Cook with onions as often as you can, especially if you or someone in your family is a smoker. Research suggests they reduce the risk of pancreatic cancer in smokers.
Other studies have shown that eating onions, and other allium vegetables (garlic, leeks) protects against different cancers such as endometrial, benign prostatic hyperplasia, oral cavity, and pharynx, esophageal, colorectal, laryngeal, breast, ovarian, prostate and renal cell.
Tip # 22: Cook with turmeric to reduce inflammation
Turmeric is a super-spice you want to use in your cooking at every opportunity, and not only when making Indian dishes. Add a generous pinch to your soups, salads, stir-fries and omelets. Right, it’ll give all your preparations a yellowish shade (not a problem for an individual), but the benefits that you and your family will reap are worth this little aesthetic sacrifice.
Tip # 23: Cook with vinegar to control blood sugar and weight
Vinegar has the incredible capacity to reduce the glycemic impact of the accompanying carb-rich foods. Studies have demonstrated that vinegar decreased the glycemic index (a measure of how quickly a carb food raises blood sugar) of rice-based meals by 20 to 35%. Balsamic and cider vinegar also help us digest the fiber from raw vegetables. So don’t hesitate to add vinegar to salad dressings, sauces, and spreads or simply drizzle a little over your meal.
Also, vinegar enhances the sensation of fullness, so we end up eating less during the whole day! In a placebo-controlled trial, healthy women consumed fewer total calories on the days they had some vinegar at breakfast.
A very recent double-blind study found that a daily intake of as little as 15 ml of vinegar over 12 weeks reduced body fat mass and waist circumference, making it useful in fighting obesity and preventing metabolic syndrome.
Tip # 24: How to slice an avocado: the ‘knife and spoon’ technique
Skip this tip if you own an avocado slicer, but if you don’t (or if you like being prepared for every circumstance), here’s an easy way to produce avocado wedges as neatly as with a slicer:
a) rinse and halve the avocado lengthwise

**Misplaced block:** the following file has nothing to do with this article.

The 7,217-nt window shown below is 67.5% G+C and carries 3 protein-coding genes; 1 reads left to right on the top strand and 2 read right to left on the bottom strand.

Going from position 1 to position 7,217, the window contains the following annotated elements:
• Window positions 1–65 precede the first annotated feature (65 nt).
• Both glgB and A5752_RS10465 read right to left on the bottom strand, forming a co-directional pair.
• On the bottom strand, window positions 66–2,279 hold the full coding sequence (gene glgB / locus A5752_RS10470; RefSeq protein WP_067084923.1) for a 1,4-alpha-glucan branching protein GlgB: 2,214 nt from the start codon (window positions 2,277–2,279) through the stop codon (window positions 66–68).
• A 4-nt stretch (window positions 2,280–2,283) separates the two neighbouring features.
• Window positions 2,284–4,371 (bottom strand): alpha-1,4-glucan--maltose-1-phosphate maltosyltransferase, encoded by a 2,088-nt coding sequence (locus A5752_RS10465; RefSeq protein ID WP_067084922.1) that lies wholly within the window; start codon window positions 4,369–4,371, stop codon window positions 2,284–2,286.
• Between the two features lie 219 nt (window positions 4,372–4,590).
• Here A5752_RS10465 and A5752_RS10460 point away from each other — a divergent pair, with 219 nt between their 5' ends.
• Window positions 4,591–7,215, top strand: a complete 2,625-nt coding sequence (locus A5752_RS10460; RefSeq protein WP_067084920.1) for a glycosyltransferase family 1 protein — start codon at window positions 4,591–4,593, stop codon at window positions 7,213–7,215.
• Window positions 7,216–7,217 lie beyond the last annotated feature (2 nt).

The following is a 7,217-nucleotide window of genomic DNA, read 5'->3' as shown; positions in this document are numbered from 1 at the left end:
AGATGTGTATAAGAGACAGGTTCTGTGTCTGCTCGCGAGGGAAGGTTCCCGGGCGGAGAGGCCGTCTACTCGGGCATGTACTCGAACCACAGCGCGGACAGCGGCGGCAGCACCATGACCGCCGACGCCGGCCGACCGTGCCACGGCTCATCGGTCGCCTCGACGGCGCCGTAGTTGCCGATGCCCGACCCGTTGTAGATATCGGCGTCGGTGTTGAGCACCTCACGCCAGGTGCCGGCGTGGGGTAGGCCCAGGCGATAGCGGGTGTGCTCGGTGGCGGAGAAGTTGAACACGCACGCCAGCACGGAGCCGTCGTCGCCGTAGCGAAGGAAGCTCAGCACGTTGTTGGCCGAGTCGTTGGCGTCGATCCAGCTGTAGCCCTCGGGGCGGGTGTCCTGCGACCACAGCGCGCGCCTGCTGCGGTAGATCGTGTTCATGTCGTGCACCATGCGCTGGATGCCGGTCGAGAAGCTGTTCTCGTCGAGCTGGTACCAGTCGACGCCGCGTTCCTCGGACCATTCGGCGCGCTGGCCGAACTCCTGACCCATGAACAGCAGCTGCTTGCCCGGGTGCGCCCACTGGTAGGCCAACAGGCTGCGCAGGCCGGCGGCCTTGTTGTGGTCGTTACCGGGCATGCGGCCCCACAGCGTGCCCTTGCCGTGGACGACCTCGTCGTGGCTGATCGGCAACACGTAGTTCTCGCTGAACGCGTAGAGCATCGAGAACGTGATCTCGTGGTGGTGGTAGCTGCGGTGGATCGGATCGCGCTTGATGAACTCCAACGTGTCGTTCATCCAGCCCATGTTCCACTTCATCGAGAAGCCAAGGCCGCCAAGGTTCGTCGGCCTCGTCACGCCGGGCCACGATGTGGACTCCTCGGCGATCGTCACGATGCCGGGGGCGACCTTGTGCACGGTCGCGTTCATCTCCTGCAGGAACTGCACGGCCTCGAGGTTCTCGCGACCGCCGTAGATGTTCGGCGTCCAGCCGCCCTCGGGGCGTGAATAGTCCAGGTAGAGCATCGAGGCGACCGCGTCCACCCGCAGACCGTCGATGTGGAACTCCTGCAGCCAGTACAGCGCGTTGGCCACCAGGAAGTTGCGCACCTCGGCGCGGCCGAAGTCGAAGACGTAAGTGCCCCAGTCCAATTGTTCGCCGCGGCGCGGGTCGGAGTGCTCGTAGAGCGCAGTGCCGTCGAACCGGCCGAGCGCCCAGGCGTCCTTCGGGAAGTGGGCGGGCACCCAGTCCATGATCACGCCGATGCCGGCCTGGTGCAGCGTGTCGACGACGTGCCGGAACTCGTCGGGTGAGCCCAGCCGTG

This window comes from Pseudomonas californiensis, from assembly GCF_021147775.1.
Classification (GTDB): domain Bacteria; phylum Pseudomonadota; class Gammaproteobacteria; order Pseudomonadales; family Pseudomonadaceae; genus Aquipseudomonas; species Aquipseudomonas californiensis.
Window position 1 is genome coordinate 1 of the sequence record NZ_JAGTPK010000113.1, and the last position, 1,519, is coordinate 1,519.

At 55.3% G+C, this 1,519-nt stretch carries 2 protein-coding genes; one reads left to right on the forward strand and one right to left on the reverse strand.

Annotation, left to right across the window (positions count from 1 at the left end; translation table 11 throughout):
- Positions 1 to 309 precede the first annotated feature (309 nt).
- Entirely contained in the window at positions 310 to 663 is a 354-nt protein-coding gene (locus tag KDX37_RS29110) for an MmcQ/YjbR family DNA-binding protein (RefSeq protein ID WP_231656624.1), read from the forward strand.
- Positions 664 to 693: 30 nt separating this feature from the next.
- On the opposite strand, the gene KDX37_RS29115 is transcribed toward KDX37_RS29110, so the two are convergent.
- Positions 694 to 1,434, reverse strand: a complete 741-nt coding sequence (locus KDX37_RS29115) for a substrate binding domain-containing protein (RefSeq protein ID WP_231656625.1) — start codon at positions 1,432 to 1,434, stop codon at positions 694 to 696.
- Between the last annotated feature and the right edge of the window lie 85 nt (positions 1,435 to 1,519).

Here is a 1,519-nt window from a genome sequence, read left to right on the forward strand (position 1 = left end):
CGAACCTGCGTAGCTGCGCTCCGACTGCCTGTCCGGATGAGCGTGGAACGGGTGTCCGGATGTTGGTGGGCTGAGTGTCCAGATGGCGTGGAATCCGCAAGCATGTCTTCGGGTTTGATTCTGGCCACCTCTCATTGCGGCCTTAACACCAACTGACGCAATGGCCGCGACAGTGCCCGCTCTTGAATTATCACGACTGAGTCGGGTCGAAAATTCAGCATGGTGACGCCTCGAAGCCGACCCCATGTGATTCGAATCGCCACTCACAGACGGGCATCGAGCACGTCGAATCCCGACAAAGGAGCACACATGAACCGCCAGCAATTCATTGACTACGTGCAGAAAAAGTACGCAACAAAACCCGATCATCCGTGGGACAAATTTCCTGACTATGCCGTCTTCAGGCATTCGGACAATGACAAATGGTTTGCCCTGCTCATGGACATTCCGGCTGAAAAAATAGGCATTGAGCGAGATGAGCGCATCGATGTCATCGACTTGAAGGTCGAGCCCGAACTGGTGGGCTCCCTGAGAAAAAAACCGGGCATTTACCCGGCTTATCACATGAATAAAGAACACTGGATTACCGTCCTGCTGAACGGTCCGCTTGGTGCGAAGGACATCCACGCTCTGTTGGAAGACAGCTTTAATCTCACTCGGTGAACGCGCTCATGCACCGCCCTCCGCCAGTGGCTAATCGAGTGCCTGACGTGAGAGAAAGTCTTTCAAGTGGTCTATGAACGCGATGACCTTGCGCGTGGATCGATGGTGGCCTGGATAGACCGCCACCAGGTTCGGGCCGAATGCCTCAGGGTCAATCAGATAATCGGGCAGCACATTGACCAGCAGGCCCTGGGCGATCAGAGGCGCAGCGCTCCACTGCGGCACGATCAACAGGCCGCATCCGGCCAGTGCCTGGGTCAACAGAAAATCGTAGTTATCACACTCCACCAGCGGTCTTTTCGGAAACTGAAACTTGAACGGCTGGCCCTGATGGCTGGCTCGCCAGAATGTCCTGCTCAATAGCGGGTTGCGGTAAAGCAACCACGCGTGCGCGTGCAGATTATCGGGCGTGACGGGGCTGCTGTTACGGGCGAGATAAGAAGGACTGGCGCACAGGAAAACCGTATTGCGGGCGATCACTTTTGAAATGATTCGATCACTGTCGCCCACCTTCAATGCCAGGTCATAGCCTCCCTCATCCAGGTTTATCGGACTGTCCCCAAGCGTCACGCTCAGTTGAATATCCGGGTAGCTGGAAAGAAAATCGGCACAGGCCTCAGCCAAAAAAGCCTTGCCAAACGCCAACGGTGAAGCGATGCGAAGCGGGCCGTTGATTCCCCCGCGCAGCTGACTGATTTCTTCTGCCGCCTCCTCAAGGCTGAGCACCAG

b) rotate the halves in opposite directions to separate them and remove the pit
c) place a half in your palm and slice trying not to cut through the skin; repeat with the other half
d) with a tablespoon, scoop the sliced halves out of the shells and into your salad bowl.
Tip # 25: How to cook couscous
Cooking couscous is very easy (I am referring to the pre-steamed and dried “instant” couscous.
A) Pour 1 cup (230 g) whole grain instant couscous into a large bowl
b) Boil 2 cups (500 ml) water in a kettle or an electrical boiler
c) Pour the water over the couscous to cover it with a generous margin
d) Add 1 tbsp olive oil, salt, and pepper to taste, stir, cover and let it stand for 2-3 minutes
Your couscous is ready to serve as a filling side dish. You may want to add herbs and spices to make it healthier and more enjoyable. If you are cooking couscous as a side to steamed meat or veggies, you don’t even need to boil water and use a separate pot. As soon as you have finished cooking, turn off the burner, remove the steamer insert and pour the couscous or buckwheat into the water remaining in the bottom saucepan. Add olive oil, salt, and pepper to taste, cover and let it stand for a couple of minutes, after which fluff with a fork – and serve. To make sure you have enough water left after steaming, fill the bottom of your steamer almost up to the level of the insert.